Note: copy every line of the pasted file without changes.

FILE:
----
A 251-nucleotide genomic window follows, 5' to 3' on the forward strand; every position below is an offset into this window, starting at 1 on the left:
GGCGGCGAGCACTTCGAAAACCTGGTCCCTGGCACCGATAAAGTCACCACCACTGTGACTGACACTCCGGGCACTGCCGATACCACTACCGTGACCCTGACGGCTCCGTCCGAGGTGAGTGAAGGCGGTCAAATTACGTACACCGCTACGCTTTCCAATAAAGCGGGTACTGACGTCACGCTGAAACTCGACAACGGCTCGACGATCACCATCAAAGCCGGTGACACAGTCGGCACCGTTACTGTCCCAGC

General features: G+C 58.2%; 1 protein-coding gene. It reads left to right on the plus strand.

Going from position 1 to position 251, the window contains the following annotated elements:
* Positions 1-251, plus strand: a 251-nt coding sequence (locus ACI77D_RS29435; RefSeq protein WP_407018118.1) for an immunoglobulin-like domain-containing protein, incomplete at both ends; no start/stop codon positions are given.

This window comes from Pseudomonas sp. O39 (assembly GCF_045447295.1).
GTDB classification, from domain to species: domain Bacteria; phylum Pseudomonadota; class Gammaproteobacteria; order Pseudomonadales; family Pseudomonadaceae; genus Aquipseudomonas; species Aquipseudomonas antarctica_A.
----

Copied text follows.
A 251-nucleotide genomic window follows, 5' to 3' on the forward strand; every position below is an offset into this window, starting at 1 on the left:
GGCGGCGAGCACTTCGAAAACCTGGTCCCTGGCACCGATAAAGTCACCACCACTGTGACTGACACTCCGGGCACTGCCGATACCACTACCGTGACCCTGACGGCTCCGTCCGAGGTGAGTGAAGGCGGTCAAATTACGTACACCGCTACGCTTTCCAATAAAGCGGGTACTGACGTCACGCTGAAACTCGACAACGGCTCGACGATCACCATCAAAGCCGGTGACACAGTCGGCACCGTTACTGTCCCAGC

General features: G+C 58.2%; 1 protein-coding gene. It reads left to right on the plus strand.

Going from position 1 to position 251, the window contains the following annotated elements:
* Positions 1-251, plus strand: a 251-nt coding sequence (locus ACI77D_RS29435; RefSeq protein WP_407018118.1) for an immunoglobulin-like domain-containing protein, incomplete at both ends; no start/stop codon positions are given.

This window comes from Pseudomonas sp. O39 (assembly GCF_045447295.1).
GTDB classification, from domain to species: domain Bacteria; phylum Pseudomonadota; class Gammaproteobacteria; order Pseudomonadales; family Pseudomonadaceae; genus Aquipseudomonas; species Aquipseudomonas antarctica_A.